South Texas could see an increase in sesame production in 2009 and potential exists for a significant jump in acreage within the next five years, according to a crop consultant in the Coastal Bend area.
“The 2008 sesame crop in the Coastal Bend has been very good,” says Justin Chopelas, who worked with several farmers on their first sesame crop this year. “Sesaco (Sesame Coordinators, an organization working to establish sesame as a crop in the United States) representatives have been pleased since day one,” he said.
Chopelas said growers should be aware of a few agronomic anomalies. “They will be worked out with experience. Sesaco is dedicated to our area and hopes to have 30,000 to 50,000 acres here within the next five years.”
He thinks the crop has a good fit. “Sesame can be a bit tough to get established but responds well to our heat,” he said. “The seedbed needs to be in good shape and moisture is essential. Following emergence, it prefers about 25 days of dry weather. Heavy rains during this period could hurt stands. Once it passes the 35-day window it will grow 6 inches to 12 inches per week. I think since May tends to be dry the crop should flourish here.”
Chopelas has been somewhat surprised at the interest in this new crop. “The local buzz on sesame has been more than I expected. I think the potential for a positive cash flow peaked growers’ curiosity. Low inputs have really drawn some attention.”
He said a $170 per acre production cost estimate includes cash rent, fertilizer, harvest and a herbicide program. “Essentially it is a Cadillac scenario. If farmers plant behind a failed cotton crop, expenses should run about $60 per acre.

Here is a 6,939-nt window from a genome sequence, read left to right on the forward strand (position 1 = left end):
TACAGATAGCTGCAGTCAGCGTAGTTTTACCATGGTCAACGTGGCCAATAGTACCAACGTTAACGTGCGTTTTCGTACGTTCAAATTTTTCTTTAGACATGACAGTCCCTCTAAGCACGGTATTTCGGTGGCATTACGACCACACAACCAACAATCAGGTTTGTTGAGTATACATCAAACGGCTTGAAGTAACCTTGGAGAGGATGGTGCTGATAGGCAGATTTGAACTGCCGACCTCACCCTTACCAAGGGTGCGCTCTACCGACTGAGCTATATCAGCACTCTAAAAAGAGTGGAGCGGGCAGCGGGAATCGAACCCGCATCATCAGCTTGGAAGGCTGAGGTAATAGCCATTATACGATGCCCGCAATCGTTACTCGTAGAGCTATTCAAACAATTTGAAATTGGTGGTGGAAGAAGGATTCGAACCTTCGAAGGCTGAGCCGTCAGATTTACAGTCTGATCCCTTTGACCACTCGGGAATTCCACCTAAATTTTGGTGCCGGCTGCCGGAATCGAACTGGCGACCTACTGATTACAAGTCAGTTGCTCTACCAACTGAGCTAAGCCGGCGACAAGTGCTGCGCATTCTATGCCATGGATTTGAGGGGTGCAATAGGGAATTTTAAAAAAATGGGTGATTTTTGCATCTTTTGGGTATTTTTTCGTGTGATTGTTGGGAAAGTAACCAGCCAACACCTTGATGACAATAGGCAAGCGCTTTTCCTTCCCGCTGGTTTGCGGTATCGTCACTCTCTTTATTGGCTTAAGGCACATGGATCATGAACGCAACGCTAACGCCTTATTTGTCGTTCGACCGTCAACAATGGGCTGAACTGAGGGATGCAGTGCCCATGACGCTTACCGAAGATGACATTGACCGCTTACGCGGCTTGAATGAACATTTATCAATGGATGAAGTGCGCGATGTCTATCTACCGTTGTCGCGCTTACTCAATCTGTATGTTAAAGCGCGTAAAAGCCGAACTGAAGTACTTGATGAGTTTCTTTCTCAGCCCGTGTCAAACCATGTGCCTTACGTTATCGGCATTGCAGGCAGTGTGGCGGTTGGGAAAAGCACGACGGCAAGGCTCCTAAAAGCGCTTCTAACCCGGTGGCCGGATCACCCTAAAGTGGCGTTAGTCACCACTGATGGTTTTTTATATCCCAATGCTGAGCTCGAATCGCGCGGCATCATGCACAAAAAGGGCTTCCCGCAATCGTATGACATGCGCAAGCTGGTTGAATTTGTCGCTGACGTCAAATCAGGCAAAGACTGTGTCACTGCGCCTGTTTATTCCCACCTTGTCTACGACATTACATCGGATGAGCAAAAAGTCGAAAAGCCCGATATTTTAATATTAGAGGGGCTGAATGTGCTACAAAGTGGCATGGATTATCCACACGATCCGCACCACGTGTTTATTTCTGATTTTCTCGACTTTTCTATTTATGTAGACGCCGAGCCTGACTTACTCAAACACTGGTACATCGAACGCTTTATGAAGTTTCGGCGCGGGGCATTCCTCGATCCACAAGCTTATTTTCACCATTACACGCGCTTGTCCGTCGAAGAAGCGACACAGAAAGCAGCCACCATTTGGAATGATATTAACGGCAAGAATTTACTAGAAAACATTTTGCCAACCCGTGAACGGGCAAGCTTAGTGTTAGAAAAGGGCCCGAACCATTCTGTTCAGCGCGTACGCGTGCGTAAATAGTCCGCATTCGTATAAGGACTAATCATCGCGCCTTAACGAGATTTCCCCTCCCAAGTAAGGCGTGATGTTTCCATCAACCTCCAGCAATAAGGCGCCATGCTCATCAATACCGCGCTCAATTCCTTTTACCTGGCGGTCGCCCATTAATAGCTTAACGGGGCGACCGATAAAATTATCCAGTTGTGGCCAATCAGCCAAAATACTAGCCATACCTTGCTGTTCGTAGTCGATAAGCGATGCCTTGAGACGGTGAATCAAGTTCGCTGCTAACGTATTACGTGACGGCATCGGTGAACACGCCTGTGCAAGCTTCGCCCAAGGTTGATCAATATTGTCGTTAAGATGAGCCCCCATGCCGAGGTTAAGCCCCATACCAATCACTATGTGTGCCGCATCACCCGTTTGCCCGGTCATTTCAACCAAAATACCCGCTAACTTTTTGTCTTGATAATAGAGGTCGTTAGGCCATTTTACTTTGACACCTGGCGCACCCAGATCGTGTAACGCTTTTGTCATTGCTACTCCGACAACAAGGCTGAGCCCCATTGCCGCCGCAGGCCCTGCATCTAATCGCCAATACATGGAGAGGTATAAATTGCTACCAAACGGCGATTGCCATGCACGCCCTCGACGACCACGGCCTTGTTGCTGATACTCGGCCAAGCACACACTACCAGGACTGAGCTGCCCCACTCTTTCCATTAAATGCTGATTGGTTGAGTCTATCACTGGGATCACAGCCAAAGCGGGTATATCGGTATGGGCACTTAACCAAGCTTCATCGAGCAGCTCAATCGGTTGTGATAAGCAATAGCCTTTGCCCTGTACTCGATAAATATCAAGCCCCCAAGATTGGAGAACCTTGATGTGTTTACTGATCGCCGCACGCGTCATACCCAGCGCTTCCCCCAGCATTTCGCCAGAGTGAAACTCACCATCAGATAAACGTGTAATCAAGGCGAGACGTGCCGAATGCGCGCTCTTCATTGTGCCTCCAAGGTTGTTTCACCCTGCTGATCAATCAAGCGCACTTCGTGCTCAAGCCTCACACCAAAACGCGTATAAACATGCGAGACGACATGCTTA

“I believe potential for 7,000 to 8,000 acres is possible for 2009. The only thing holding acreage back now is lack of an insurance program. Sesame is in the new farm program but the Risk Management Agency hasn't set up a pilot program yet. A representative came down in June and talked with several growers about the protocol necessary to get the program up and running. I have stayed in contact with him and it is still in the works.”
Chopelas said growers considering sesame for 2009 should consider several production factors including:
– Lack of crop insurance.
– No herbicides are currently labeled for sesame. Sesaco and ASGA (American Sesame Growers Association) are doing their best to get some labels in position. They have been doing this for several years, but with no more than 300,000 acres in production, it has been a hard sell.
– Following wheat, residual of chosen herbicides can be an issue with stands.
– Growers need a good seedbed to start off.
– Sesame farmers have a large planting window.
– Sesame can be planted and harvested with sorghum equipment.
“Other factors will be more specific to individual growers,” he said.
Farmers with questions can contact Chopelas at 361-813-6660.